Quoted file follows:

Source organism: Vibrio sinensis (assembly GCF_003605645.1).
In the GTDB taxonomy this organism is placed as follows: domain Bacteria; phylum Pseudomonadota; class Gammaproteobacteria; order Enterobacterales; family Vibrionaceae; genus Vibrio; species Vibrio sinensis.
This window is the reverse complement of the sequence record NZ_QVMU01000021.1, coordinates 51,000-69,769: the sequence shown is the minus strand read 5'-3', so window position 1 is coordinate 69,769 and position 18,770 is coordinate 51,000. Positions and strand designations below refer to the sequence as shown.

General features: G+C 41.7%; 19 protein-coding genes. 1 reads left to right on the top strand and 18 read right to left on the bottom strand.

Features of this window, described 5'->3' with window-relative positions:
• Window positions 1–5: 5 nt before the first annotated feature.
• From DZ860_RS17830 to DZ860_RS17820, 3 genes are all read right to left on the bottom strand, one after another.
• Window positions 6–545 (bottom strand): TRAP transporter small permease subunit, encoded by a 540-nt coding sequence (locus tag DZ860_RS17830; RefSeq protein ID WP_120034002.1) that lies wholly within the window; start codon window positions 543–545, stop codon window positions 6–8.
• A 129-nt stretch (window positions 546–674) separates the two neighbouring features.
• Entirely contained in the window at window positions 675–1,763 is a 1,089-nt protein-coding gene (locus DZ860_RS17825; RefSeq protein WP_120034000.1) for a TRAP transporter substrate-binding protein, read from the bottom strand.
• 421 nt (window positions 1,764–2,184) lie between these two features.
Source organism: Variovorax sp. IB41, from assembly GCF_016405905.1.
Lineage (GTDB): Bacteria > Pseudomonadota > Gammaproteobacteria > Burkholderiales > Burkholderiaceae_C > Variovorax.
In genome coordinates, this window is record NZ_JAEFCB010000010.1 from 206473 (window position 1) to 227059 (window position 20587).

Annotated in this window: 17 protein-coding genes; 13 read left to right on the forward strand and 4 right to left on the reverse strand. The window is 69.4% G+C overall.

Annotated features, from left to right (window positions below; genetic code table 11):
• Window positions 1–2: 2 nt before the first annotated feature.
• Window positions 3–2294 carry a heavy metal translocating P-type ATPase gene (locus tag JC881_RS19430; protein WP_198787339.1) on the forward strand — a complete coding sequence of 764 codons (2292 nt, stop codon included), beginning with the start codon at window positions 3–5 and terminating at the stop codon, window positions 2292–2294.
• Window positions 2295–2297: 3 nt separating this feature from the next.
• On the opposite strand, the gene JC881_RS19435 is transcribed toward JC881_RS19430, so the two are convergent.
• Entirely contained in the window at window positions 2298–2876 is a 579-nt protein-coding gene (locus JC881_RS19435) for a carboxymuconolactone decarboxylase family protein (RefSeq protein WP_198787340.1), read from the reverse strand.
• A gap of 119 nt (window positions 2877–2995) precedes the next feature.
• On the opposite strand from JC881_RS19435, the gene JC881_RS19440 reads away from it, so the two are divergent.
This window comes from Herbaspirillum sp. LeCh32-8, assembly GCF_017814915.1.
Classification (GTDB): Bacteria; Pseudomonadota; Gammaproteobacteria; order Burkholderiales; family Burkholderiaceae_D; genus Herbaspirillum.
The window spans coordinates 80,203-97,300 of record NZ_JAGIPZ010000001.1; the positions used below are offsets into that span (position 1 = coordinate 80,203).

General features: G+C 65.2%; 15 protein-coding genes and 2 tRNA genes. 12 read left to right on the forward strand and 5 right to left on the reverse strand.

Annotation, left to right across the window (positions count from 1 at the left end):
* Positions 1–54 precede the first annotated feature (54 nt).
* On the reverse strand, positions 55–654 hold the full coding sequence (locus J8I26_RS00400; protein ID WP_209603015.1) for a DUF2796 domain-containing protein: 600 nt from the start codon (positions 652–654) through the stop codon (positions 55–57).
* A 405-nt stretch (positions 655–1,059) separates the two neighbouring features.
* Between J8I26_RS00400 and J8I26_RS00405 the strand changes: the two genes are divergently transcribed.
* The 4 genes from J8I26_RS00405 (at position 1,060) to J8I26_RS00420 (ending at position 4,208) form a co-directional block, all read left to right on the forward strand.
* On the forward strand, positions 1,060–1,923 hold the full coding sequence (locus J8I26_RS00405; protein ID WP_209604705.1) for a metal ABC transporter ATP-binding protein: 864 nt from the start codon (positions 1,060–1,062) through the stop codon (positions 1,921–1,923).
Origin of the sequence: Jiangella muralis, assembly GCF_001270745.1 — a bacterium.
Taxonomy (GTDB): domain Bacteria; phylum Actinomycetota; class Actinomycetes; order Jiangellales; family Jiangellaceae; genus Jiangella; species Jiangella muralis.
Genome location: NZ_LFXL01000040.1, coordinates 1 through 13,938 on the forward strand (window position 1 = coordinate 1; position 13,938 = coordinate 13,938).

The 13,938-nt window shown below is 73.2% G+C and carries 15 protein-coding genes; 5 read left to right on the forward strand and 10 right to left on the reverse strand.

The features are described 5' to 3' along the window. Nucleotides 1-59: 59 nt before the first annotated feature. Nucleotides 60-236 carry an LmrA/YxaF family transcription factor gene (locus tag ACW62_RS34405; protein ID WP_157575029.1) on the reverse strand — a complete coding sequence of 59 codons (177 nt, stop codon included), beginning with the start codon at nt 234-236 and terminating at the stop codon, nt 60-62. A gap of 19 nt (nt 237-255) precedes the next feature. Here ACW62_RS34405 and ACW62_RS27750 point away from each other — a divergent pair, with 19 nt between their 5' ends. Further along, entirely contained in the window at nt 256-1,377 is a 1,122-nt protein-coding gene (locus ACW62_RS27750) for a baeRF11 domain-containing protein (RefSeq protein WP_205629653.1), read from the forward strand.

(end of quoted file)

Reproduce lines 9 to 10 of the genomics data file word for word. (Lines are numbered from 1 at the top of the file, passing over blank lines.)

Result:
• A 129-nt stretch (window positions 546–674) separates the two neighbouring features.
• Entirely contained in the window at window positions 675–1,763 is a 1,089-nt protein-coding gene (locus DZ860_RS17825; RefSeq protein WP_120034000.1) for a TRAP transporter substrate-binding protein, read from the bottom strand.